2019 Sees The Return Of Labor Activism As Workers Strike Back

National Labor Relations Board data indicate that 2018 marked a huge upsurge in strikes by workers across the U.S. The year saw 21 major work stoppages involving 485,000 workers, compared with 25,000 in 2017. The most obvious takeaway is this: In the year of the Janus Supreme Court decision that prevented unions from charging fees to non-union workers who still benefit from union-negotiated contracts, workers were anything but cowed.

Teachers in several so-called red states, starting with West Virginia, organized and walked out of their schools, winning significant victories and asserting that they were fed up with the underfunding of education, going back years, all while states were cutting taxes and giving fossil fuel corporations more and more concessions.

Other workers struck across the country, including hotel workers, university graduate students, United Steelworkers locals, and staff of the University of California Medical Centers up and down the state.


The year 2019 started with federal workers under assault because of the prolonged government shutdown. Most stayed home, although those deemed critical for work operations were forced to come in. All were unpaid as were hundreds of thousands of government contractors.

Finally, after several weeks of this agony, air traffic controllers and TSA workers in New York called in sick, disrupting air traffic across the Eastern Seaboard. On the same day, the flight attendants union threatened to strike, declaring that industry safety was being compromised. Along with simmering protests elsewhere, these two actions forced the Trump administration and its allies in Congress to relent and re-open the government.

In the midst of the government shutdown crisis, Los Angeles teachers hit the streets, winning a major victory for education funding, more resources in schools, and teacher pay. And in just the past month, teachers in Oakland, Calif., walked out for a week while North Carolina, Kentucky, West Virginia (again) and Denver saw various levels of teacher activism from one-day walk-outs to sick-outs to strike authorization votes. Many of these situations remain unresolved.

Then, in late February, employees at a locomotive manufacturing plant in Erie, Pa., walked out when the factory’s new owners refused to honor key elements of their previous contract with GE Transportation. After nine days, workers and management reached an agreement for a 90-day cooling off period to allow for negotiations on a new contract.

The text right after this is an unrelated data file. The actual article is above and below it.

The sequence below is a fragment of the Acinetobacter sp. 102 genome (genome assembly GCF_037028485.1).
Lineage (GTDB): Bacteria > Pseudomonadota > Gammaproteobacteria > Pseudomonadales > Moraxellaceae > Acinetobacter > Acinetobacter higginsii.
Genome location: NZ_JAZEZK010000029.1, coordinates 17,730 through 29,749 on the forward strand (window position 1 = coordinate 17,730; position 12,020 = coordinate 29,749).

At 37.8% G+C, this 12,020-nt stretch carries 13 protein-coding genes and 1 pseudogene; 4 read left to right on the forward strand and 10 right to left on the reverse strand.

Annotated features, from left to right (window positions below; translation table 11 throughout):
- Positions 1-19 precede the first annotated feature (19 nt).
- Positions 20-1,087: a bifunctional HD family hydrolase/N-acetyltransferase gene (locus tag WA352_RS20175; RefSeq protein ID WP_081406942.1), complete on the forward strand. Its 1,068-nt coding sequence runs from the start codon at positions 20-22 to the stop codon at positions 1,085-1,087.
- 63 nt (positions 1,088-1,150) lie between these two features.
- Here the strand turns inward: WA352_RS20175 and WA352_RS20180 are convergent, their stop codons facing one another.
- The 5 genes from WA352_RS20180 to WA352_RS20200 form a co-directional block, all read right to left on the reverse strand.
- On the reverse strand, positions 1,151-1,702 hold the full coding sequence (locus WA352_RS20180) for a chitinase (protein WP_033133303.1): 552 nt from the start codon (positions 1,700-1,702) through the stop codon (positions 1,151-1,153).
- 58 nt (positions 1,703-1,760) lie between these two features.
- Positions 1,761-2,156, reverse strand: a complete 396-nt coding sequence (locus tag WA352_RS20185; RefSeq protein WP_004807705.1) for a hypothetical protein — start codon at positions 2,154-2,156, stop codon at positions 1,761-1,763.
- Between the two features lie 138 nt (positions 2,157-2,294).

At nearly the same time, workers at Stop and Shop, New England’s largest grocery store chain, voted overwhelmingly to authorize a strike if management follows through on its declared intention to reduce workers compensation during ongoing contract negotiations.


What does all of this labor activism mean and how could it develop in coming months and years? Steven Greenhouse in the American Prospect suggests that, while the increased activism and wins have been inspiring, it is still not clear that labor can maintain the momentum against stiff opposition from corporations and the federal government.

From a narrow labor and worker perspective, skepticism is definitely warranted. The decline of manufacturing and the political balance of power in the country mean that worker organizing will continue to be difficult.

But worker actions must also be seen in the context of, and as a response to, a decades-long attempt to privatize the economy and impose austerity on spending for public goods like education, transportation, healthcare, etc. These cuts have only been exacerbated by the continuing fallout from the 2008 financial crisis that imposed huge suffering on the bottom half of the population, which still has not recovered.

Occupy Wall Street may have been the first major response to austerity and the financial crisis, making the point that while the 1 percent was doing just fine – and actually grabbed more wealth after the 2008 financial meltdown – the rest of the economy was still in recession. There are conflicting views about how successful Occupy was, but it significantly shifted the public conversation to economic justice for ordinary people.